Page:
English and Welsh Ramblers have seven years left to catalogue the nation's footpaths, or they will be absorbed into private lands

There are an estimated 140,000 miles of footpaths in England and Wales, public rights of way that cut across all manner of private land, and due to various quirks of history they have never been fully mapped.

It's been 19 years since an Act in Parliament set a deadline of Jan 1, 2026 to map every footpath, and after that, footpaths that are not mapped can be reabsorbed into the private lands they cross, ending ancient rights of way.

The Ramblers, a hiking society with radical roots that fomented the creation of the nation's national parks, are leading the charge to complete the maps, through the Don't Lose Your Way campaign.

While many of the footpaths they're struggling to save have simply been forgotten, others have been deliberately obscured, often by farmers who want to keep strangers from crossing their fields, and resort to trickery like misleading signs and barbed wire to obfuscate the footpaths.

I've spent many happy hours rambling, mostly in Norfolk, where all the paths we took were well-marked, well-loved and well-maintained. The footpaths are a visible remnant of the ancient compact between private landowners and the common people, embodied in such documents as the Charter of the Forest, a much more important and radical document than the Magna Carta.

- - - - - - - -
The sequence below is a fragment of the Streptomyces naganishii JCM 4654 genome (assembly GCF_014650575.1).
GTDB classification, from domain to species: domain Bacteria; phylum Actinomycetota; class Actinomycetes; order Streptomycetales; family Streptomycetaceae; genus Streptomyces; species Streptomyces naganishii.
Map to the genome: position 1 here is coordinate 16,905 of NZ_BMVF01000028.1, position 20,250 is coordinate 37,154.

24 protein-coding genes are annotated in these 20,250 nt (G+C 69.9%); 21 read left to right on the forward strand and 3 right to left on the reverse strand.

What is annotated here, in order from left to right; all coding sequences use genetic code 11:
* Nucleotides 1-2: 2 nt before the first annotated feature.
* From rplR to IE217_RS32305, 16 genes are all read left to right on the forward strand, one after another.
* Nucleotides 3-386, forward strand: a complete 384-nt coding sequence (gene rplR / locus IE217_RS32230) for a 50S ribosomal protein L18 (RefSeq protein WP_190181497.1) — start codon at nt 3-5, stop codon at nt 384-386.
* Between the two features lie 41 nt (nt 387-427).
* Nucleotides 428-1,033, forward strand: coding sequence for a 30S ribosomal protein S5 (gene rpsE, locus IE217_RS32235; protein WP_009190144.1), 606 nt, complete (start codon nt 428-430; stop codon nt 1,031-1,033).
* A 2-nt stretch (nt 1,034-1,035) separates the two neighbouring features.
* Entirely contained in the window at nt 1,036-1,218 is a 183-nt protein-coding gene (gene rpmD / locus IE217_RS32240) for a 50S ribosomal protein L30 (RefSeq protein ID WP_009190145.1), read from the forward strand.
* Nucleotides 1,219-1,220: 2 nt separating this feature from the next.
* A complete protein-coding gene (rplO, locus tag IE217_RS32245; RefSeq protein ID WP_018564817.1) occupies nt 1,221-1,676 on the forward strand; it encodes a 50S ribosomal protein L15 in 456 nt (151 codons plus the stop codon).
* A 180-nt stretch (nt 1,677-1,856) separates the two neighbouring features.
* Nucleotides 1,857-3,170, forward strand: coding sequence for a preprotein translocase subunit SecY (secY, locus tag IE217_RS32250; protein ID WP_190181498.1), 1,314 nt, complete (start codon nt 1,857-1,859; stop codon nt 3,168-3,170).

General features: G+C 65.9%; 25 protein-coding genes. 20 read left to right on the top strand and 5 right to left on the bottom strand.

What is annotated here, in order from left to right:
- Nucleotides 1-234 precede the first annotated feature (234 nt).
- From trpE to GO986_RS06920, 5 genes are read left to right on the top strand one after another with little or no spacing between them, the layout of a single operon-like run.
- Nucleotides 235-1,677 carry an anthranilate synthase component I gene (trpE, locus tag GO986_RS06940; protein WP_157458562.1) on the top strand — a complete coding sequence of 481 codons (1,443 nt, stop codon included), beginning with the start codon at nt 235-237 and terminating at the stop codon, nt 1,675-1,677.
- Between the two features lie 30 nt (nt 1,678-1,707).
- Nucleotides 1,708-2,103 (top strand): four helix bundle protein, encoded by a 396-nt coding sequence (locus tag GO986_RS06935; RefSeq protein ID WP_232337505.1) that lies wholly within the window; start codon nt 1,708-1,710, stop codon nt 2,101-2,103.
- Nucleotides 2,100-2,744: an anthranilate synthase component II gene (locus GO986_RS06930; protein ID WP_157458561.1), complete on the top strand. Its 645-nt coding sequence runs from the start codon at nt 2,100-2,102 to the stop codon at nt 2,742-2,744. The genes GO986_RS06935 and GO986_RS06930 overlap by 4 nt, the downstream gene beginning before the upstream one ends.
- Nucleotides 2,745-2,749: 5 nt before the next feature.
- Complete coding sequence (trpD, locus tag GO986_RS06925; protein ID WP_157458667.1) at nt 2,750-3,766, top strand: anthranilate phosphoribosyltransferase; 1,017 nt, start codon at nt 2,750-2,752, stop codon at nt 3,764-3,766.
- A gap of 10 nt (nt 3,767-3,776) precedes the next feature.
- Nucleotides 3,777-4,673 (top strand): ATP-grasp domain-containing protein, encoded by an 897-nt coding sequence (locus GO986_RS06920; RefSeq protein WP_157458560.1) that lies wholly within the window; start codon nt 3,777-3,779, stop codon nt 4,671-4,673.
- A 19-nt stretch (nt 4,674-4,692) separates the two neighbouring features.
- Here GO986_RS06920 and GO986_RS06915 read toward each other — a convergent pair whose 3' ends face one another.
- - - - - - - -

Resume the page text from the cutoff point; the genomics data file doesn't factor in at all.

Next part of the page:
Until last year, when Fraser applied for the path to be recorded, the owner of a nearby house had a gate across it, which was now gone. When you attempt to open an old path, you have to inform landowners who might be affected. “He said, ‘You’re just a troublemaker, you are,’ ” Fraser recalled. “And he stanked off.” “Stank” is a Cornish word for walk. Britain’s byways have their own language, too. One of the best sources for lost paths are old maps of the countryside made for tax purposes. Public rights of way show up between parcels of land called “hereditaments.” A valid claim to reinstate a lost path is known as “a reasonable allegation.” Campaigners refer to the 2026 deadline as the Extinguishment.

The Search for England’s Forgotten Footpaths [Sam Knight/New Yorker]